Conversely, in today’s information society, the workforce requires individuals to quickly adapt to changing work demands and unforeseen challenges, work collaboratively, think critically, make reasoned decisions, and resolve fluid and ill-defined problems (Huq & Gilbert, 2017; Lee & Hannafin, 2016). Teaching and learning based solely on behavioral and cognitivist-inspired approaches may be inadequate. While they may be appropriate for many learning situations and content, educators and researchers also advocate for instructional approaches reflective of a constructivists epistemology. In fact, Elander and Cronje (2016, p.390) found that of the courses they evaluated, all integrated both objectivist and constructivist principles and they noted that, “…learning tasks tend to be constructivist by nature while the provision of information tends towards direct instruction.” From a constructivist perspective, teaching is a means of helping learners construct meaning by providing them authentic learning experiences and guiding them through the meaning-making process. Constructivists approaches to teaching and learning emphasize that learners be active rather than passive recipients of information; learners collaborate and cooperate with others to solve ill-defined, authentic problems; learning is scaffolded (i.e., support for learning); learning contexts are authentic and real-world; and the orientation is learner-centered rather than instructor-centered (Elander & Cronje, 2016; Lee & Hannafin, 2016; Jonassen, Peck, & Wilson, 1999; Jonassen, 1991). Central tenants of constructivism include: a) knowledge is constructed as learners interact with the environment, b) learning is a uniquely individualize process. The reality one constructs or comes to know is unique to that individual; c) the culture and community in which the learner exists influence the meaning or knowledge one constructs from an event; d) knowledge acquired by the learner in anchored in the contexts in which the learning event takes place; and e) the impetus for knowledge construction is rooted in dissonance between what one knows and what is observed in the environment (Marra, Jonassen, Palmer & Luft, 2014). Thus, authentic problem solving is ideally suited to promote high-order learning, as students reconcile the dissonance inherent in “real-life” problems.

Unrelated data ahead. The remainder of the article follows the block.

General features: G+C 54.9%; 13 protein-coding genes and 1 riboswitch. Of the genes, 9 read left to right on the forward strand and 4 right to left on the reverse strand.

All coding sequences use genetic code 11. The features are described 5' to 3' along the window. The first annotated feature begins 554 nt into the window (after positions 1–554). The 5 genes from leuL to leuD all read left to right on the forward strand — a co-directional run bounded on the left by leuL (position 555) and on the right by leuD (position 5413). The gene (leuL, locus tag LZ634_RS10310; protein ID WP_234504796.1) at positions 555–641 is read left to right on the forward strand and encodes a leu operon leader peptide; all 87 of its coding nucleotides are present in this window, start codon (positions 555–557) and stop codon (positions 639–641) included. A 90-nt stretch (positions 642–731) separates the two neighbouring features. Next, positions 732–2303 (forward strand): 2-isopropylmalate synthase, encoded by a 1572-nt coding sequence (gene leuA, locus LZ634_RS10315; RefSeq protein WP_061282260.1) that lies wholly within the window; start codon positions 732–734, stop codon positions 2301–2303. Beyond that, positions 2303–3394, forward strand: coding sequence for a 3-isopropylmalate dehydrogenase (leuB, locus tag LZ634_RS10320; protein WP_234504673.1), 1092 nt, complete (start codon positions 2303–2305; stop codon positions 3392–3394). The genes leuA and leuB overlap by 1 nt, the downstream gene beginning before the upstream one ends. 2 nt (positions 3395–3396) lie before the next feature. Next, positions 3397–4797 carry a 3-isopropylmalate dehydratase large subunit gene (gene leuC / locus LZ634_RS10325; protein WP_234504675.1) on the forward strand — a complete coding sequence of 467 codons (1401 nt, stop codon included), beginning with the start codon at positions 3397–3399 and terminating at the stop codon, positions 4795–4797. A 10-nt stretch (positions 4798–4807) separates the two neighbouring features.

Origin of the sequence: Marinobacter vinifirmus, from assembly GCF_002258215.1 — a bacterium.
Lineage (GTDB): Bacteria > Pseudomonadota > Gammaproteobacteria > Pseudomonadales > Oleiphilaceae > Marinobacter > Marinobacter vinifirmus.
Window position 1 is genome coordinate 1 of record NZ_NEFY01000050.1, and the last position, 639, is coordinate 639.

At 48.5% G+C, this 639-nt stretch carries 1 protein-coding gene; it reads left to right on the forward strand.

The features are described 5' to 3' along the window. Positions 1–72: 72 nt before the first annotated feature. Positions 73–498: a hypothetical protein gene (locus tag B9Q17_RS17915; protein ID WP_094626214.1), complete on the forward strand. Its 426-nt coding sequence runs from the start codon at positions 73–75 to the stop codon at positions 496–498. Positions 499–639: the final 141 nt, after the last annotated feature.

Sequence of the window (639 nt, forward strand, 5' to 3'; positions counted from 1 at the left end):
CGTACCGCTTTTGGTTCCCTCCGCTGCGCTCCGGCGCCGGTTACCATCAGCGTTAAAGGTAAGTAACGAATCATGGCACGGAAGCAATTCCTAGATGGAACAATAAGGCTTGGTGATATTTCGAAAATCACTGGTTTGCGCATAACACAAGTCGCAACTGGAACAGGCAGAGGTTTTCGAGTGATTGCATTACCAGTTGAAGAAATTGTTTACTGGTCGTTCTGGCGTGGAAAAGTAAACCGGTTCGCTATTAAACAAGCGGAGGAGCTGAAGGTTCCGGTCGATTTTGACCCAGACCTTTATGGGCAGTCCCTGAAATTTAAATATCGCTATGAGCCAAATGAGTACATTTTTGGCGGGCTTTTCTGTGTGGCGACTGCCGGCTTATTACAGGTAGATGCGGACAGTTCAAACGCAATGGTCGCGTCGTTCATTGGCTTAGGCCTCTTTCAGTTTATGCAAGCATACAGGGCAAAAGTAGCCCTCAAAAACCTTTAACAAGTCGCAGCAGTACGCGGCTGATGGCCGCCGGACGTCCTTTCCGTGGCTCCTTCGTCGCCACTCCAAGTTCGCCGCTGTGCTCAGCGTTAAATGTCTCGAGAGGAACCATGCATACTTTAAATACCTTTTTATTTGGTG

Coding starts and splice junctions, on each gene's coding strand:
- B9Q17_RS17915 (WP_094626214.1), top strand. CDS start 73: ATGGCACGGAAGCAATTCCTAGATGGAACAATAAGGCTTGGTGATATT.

Key Terms in this Chapter

Continuous Control: Type of control that provides choices along a continuum, such as a slider control used to set volume on an audio device.

Objectivists Learning Approaches: Learning approaches primarily controlled by the instructor and typically characterized by lecture, objective tests, and learning experiences that are more content-and instructor-centric than learner centered.

Authentic Learning: Associated with various instructional approaches that emphasizes life-like contexts, real-world problems, higher-order thinking, and social dimensions of learning.

Interaction Design: A design discipline concerned with the design of products and how people interact with them.

Affordance: The design of the control (button, knob, etc.) informs users how to use it, such as a door handle affords the act of pulling.

Discrete Controls: Type of control that provide limited choices (on/off), such as an on-off light switch.

Electronic Performance Support Systems (EPSS): Computer-based system intended to enhance or extend human performance for specific tasks.

Constructivists Learning Approaches: Learning approaches that emphasize active engagement of learners and collaboration, learner-centered over instructor-directed learning, ill-defined real-world problem solving in authentic contexts.

Control Coding: Techniques use to help users distinguish controls such as by shape, texture, color, and size.

Human Factors: The study of human cognitive and physical abilities and their implications for the design and use of products and systems.